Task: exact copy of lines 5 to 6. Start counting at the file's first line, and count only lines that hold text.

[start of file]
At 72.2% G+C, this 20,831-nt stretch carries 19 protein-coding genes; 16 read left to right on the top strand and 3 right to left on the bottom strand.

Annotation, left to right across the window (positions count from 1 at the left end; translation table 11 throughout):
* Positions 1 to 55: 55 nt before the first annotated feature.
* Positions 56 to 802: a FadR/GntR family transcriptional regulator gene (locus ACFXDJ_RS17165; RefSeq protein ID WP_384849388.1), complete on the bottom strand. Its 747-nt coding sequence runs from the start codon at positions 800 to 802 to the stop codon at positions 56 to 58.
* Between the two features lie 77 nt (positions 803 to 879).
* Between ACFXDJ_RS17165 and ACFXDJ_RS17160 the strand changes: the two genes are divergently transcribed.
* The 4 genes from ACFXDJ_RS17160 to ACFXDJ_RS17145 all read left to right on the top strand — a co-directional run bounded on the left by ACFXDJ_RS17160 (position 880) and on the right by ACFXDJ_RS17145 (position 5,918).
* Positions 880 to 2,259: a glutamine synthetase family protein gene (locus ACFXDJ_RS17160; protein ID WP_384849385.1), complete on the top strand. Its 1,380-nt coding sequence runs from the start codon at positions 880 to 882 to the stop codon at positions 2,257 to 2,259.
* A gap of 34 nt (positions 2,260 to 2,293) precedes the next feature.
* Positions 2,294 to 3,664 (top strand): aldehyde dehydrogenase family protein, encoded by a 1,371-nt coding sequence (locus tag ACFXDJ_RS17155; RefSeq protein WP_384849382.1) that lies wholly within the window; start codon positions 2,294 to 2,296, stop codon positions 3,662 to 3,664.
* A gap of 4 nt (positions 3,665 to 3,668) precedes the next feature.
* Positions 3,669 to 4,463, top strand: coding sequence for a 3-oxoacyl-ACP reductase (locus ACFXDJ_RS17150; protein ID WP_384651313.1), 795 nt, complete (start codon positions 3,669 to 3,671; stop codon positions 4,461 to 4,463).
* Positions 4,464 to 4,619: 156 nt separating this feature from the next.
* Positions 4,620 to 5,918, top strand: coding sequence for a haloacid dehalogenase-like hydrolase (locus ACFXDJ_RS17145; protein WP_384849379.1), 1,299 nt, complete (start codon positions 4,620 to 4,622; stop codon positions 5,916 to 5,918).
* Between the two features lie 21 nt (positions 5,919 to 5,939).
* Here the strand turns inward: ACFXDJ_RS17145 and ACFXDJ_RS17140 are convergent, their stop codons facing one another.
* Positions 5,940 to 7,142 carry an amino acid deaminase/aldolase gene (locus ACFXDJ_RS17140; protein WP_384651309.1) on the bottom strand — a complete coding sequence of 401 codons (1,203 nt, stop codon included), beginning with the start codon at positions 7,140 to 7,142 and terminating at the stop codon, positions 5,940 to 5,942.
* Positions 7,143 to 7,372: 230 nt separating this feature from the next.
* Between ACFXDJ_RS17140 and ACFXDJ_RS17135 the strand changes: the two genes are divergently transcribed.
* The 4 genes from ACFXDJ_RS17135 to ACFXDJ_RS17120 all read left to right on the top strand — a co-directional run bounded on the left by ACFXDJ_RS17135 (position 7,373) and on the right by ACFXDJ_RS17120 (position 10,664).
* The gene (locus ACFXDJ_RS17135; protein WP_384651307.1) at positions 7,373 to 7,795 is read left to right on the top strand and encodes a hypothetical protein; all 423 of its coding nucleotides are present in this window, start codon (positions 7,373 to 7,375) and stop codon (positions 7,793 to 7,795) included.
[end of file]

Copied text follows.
* Between the two features lie 77 nt (positions 803 to 879).
* Between ACFXDJ_RS17165 and ACFXDJ_RS17160 the strand changes: the two genes are divergently transcribed.